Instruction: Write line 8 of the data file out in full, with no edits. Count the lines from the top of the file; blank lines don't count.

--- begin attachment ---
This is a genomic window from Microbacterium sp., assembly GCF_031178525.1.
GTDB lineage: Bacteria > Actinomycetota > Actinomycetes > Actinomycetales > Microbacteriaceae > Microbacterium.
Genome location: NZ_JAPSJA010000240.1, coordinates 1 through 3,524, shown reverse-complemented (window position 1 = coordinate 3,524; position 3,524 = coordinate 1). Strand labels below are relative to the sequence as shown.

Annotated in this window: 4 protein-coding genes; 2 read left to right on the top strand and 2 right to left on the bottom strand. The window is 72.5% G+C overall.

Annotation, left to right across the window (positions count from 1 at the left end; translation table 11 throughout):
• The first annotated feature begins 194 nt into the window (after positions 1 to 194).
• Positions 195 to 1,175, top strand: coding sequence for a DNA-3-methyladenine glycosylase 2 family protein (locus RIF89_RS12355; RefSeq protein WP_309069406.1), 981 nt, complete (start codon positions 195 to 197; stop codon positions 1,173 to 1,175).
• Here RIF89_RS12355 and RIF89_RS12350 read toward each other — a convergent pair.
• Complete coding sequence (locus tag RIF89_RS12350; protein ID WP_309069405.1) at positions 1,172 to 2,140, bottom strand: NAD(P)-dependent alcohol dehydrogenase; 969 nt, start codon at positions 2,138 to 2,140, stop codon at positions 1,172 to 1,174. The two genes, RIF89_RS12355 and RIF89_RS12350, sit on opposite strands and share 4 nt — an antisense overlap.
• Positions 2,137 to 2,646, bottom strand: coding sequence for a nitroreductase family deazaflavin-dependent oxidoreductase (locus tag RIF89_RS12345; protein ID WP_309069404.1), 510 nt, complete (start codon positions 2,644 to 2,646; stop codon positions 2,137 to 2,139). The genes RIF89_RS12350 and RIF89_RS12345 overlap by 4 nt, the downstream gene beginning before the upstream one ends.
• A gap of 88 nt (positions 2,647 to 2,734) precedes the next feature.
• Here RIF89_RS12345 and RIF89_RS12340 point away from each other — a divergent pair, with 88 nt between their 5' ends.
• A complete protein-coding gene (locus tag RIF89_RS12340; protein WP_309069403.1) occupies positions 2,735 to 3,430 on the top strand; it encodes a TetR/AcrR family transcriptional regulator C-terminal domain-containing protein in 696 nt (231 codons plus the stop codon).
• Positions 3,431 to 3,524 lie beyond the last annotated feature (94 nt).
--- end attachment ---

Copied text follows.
• Here RIF89_RS12355 and RIF89_RS12350 read toward each other — a convergent pair.